More enterprising designers can even use the code/design split view to see what code is generated by each of the dynamic elements on the page. This has been used as an effective learning tool for designers to become familiar with JSP style code and what it does. Anything that's unclear can be instantly looked up in the Wrox JSP reference book that's built right into the product (see Figure 7).

Figure 7
Figure  7:

The idea here is that the instant visual feedback UltraDev provides makes this whole workflow process more productive and effective. It cuts down on the amount of time that designers and developers have to spend tweaking their work to accommodate what the other is doing. While UltraDev is certainly not a replacement for a Java development environment that's used to create JavaBeans and other components without visual elements, it's absolutely crucial for streamlining the process of combining a visual interface with back-end systems. Using UltraDev, teams of application development professionals can streamline their processes, allowing them to spend more time optimizing their design and code.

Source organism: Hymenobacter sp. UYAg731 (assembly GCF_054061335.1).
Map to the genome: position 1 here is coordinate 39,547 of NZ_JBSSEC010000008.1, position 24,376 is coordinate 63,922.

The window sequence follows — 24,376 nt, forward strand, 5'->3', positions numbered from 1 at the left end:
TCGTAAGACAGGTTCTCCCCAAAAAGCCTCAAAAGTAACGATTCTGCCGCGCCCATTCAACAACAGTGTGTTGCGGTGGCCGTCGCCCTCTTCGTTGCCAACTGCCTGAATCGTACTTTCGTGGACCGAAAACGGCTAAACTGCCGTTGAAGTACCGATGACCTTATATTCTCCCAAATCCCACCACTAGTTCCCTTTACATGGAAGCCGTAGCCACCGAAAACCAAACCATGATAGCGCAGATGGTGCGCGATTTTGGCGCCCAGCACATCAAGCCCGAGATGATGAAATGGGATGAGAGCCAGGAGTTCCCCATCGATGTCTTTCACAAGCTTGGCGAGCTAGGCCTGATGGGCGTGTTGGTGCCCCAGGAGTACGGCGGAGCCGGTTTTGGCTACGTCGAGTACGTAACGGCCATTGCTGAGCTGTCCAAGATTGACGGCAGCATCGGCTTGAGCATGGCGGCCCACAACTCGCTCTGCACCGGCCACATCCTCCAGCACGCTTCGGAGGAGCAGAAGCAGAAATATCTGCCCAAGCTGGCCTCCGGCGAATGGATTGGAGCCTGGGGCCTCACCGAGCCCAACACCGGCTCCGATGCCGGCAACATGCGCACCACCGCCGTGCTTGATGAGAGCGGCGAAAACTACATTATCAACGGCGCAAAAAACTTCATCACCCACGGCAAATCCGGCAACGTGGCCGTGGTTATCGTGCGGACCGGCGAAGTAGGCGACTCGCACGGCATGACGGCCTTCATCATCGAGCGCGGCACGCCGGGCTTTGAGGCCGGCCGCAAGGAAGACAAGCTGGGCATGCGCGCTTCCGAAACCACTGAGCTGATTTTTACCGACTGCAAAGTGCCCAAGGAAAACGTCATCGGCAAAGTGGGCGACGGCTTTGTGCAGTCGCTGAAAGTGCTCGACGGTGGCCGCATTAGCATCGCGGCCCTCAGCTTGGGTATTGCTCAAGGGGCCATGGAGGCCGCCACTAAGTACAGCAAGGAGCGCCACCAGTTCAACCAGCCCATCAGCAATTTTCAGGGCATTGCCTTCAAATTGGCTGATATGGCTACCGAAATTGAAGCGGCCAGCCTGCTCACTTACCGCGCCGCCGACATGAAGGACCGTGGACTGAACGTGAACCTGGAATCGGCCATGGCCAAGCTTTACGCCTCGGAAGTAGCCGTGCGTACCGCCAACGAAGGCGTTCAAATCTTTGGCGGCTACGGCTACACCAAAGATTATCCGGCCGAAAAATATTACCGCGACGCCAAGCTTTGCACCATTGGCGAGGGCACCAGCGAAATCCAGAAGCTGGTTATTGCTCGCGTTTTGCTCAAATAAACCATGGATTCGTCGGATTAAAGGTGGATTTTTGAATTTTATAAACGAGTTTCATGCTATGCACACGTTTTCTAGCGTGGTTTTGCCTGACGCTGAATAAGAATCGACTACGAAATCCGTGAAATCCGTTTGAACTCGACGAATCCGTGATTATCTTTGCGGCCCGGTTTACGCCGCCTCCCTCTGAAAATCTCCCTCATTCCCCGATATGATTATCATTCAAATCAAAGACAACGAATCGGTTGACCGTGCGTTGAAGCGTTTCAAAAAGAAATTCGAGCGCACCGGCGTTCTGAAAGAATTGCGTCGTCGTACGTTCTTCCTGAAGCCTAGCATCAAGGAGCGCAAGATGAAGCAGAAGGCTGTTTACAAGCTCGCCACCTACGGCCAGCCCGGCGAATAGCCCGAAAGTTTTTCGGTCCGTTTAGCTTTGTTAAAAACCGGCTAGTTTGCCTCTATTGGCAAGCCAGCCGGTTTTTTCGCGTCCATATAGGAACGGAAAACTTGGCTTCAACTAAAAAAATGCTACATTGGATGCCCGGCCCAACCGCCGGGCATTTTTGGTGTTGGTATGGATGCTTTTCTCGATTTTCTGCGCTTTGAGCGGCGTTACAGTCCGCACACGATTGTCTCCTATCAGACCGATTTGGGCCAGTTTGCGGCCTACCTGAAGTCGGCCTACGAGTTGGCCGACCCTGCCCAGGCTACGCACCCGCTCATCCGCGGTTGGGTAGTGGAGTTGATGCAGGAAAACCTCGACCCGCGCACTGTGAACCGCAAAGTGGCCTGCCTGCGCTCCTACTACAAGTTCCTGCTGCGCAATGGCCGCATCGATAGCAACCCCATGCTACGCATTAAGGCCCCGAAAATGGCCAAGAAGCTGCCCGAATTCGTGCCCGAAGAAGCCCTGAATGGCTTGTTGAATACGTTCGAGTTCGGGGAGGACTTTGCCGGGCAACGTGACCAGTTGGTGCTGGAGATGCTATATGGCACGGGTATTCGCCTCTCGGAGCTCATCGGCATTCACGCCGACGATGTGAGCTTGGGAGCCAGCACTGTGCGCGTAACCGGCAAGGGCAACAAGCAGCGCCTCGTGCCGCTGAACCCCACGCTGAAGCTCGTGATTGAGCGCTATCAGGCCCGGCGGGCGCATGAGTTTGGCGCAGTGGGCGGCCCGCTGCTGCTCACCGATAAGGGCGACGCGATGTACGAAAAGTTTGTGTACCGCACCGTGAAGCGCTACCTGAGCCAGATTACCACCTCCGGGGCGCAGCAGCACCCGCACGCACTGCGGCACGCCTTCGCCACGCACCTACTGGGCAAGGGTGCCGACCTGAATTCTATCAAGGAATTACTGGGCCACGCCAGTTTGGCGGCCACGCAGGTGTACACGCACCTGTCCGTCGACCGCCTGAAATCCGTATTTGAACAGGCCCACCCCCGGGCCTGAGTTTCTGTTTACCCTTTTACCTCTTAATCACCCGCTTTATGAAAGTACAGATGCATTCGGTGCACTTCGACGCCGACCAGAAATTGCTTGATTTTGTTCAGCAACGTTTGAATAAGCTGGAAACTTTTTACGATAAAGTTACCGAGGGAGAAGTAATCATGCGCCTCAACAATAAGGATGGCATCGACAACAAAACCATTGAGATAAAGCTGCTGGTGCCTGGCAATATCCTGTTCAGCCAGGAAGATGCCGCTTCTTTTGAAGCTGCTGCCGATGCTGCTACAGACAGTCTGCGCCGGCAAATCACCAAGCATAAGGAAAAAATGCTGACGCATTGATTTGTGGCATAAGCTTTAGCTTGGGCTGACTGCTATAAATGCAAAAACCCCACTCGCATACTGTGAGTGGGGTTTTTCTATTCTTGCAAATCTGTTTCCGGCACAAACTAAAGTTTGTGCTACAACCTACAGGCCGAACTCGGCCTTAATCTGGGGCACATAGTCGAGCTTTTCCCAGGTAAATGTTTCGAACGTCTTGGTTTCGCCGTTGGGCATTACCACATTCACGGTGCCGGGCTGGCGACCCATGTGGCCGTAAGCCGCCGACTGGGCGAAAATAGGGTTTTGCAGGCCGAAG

Author Bios
Michael Barbarelli, lead technician for Macromedia's UltraDev technical support group, is responsible for managing the product from the customer's viewpoint. He studied computer science at the University of California.[email protected]

David Deming is the product manager for Dreamweaver UltraDev. He has a mcechanical engineering degree from UC-Berkeley.[email protected]